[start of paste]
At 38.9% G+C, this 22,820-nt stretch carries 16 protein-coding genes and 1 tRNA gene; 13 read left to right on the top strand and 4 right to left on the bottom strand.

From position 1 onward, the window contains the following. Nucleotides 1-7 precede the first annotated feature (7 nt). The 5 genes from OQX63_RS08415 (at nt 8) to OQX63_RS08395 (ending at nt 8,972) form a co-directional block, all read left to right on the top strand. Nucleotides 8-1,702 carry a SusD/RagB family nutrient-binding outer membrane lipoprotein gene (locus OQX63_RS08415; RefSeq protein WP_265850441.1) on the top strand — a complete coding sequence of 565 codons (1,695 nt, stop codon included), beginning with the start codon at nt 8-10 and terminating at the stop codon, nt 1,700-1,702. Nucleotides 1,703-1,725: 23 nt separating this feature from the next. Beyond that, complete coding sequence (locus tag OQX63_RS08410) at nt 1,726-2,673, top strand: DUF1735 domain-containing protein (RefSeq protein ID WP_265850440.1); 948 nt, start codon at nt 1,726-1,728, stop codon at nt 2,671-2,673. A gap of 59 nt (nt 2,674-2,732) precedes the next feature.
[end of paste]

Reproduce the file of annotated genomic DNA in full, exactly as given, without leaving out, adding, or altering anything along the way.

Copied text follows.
At 38.9% G+C, this 22,820-nt stretch carries 16 protein-coding genes and 1 tRNA gene; 13 read left to right on the top strand and 4 right to left on the bottom strand.

From position 1 onward, the window contains the following. Nucleotides 1-7 precede the first annotated feature (7 nt). The 5 genes from OQX63_RS08415 (at nt 8) to OQX63_RS08395 (ending at nt 8,972) form a co-directional block, all read left to right on the top strand. Nucleotides 8-1,702 carry a SusD/RagB family nutrient-binding outer membrane lipoprotein gene (locus OQX63_RS08415; RefSeq protein WP_265850441.1) on the top strand — a complete coding sequence of 565 codons (1,695 nt, stop codon included), beginning with the start codon at nt 8-10 and terminating at the stop codon, nt 1,700-1,702. Nucleotides 1,703-1,725: 23 nt separating this feature from the next. Beyond that, complete coding sequence (locus tag OQX63_RS08410) at nt 1,726-2,673, top strand: DUF1735 domain-containing protein (RefSeq protein ID WP_265850440.1); 948 nt, start codon at nt 1,726-1,728, stop codon at nt 2,671-2,673. A gap of 59 nt (nt 2,674-2,732) precedes the next feature.